Winchester Palace ruins | A surviving piece of Medieval London amidst the wharves

The history of these striking 12th century ruins on Bankside.

Winchester Palace © Memoirs Of A Metro Girl 2016

Medieval architecture: The fine rose window of the great hall in Winchester Palace still exists

While London has been in existence for over 2000 years, there is little that remains from the earlier centuries. The Tower Of London and sections of the old Roman Wall are just a few pre-17th century remnants of the City of London. Over the centuries, the city has been ravaged by fire, plagues and bombs. Back in the 13th Century, the population of London was extending beyond the City walls, as the adjoining City of Westminster was also rapidly growing since the 11th century – with people spreading across the River Thames to the South Bank.

Of course, during William Shakespeare‘s times, Bankside would have been comparable to Soho or Shoreditch today – where the population went to party and be entertained. However, a few centuries before the Elizabethan playhouses entertained the masses, Bankside became home to Winchester Palace – a city base for religious leaders.

Winchester Palace by Wenceslas Hollar, 1660 (Image from Wikimedia Commons)

Winchester Palace by Wenceslas Hollar, 1660
(Image from Wikimedia Commons)


© Memoirs Of A Metro Girl 2016

The remains of the gable wall with doors leading to the kitchen, pantry and buttery

The town of Southwark belonged to the old Diocese of Winchester – when the Hampshire city was the capital of Saxon England – and was a handy base for the Bishop when he needed to visit London for royal or state business. Henry of Blois (1096-1171), the Bishop of Winchester at the time, decided to construct the palace in the 12th century as a permanent base. The palace included a Great Hall, prison, wine cellar, brewery and butchers, among other buildings on the large site. As well as providing somewhere to rest, it soon became a place for entertainment. The palace played host to royal guests over the decades and was the location of James I of Scotland (1394-1437) and Joan Beaufort’s (d.1445) wedding reception in 1424. The bishops certainly lived well – even having access to tennis courts, garden and bowling alley. In 1642, the palace was converted into a prison to hold royalists during the English Civil War. One notable prisoner was Sir Thomas Ogle.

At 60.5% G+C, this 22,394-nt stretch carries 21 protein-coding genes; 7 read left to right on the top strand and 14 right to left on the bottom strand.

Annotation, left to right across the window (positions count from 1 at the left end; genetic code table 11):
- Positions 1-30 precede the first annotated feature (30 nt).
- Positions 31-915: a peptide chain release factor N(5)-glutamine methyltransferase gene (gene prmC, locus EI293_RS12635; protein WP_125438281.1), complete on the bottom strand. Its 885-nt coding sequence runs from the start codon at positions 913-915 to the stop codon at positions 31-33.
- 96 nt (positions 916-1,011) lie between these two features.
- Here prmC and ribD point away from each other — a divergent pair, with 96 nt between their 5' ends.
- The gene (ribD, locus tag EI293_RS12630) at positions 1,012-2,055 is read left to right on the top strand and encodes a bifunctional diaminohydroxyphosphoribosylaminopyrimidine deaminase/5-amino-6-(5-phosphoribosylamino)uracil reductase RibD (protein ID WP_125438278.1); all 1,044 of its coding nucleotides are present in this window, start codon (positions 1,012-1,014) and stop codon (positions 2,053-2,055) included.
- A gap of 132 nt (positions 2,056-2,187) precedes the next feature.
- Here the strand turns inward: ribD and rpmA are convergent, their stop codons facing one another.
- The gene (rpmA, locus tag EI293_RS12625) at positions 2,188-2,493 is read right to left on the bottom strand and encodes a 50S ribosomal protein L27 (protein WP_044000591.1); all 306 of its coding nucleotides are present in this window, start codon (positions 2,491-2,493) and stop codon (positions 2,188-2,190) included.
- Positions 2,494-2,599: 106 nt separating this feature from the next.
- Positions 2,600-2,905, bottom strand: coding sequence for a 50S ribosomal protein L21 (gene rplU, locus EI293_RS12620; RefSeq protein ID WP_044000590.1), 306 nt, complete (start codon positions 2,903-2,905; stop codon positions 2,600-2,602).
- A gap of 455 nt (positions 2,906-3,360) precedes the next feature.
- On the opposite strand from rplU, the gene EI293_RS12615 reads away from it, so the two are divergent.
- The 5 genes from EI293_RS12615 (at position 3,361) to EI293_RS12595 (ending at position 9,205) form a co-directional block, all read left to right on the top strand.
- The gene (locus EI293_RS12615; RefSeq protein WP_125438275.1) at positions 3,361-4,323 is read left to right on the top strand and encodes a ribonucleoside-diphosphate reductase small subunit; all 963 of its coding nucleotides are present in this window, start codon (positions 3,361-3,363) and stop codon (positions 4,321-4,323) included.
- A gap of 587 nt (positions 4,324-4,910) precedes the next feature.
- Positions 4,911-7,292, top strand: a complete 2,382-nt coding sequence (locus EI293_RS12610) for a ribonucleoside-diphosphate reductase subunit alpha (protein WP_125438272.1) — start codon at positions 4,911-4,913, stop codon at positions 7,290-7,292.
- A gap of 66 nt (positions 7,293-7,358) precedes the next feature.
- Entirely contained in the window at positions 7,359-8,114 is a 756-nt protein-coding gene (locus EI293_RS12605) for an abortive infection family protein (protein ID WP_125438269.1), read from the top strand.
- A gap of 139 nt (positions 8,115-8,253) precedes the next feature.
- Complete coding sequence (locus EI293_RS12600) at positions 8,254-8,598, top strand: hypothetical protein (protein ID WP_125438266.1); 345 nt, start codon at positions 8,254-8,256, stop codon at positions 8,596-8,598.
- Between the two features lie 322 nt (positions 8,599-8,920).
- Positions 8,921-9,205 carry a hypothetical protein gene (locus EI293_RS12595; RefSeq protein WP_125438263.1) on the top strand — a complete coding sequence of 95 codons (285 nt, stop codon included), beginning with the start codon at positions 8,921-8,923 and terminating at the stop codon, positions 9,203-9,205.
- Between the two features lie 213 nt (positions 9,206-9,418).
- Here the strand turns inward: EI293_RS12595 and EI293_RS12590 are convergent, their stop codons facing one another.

The palace remained in use for nearly 500 years until the 17th century when the building was divided up into warehouses and tenements. However, like many of London’s greatest Medieval buildings, it was largely destroyed by fire in 1814. The existing ruins, which lie on the Thames Path, were partially re-discovered in the 19th century following another fire and thought to be mostly 14th century. Further redevelopment of Bankside in the 1980s uncovered more remains. The ruins were Grade II* by Historic England in 1950 and have been deemed a Scheduled Ancient Monument. Today, all that’s left is the stunning, 14th century rose window and the gable wall with doors leading to the pantry, buttery and kitchen. The lower level would have featured a vaulted cellar, with direct access to the river wharf. The window was restored in 1972.

  • The remains of Winchester Palace lie on the Thames Path at Clink Street, Bankside, SE1 9DG (just west of the Golden Hinde ship replica). Free to visit. Nearest station: London Bridge. For more information, visit the English Heritage website.
© Memoirs Of A Metro Girl 2016

Quite a sight: The remains of Winchester Palace are visible alongside the Thames Path


For the rest of Metro Girl’s blog posts on London history, click here.

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About Metro Girl

Media professional who was born, brought up and works in London. My blog is a guide to London - what's on, festivals, history, reviews and attractions. All images on my blog are © Memoirs Of A Metro Girl, unless otherwise specified. Do not use without seeking permission first.

Posted on 11 May 2013, in Architecture, History, London, Tourist Attractions and tagged , , , , . Bookmark the permalink. 3 Comments.

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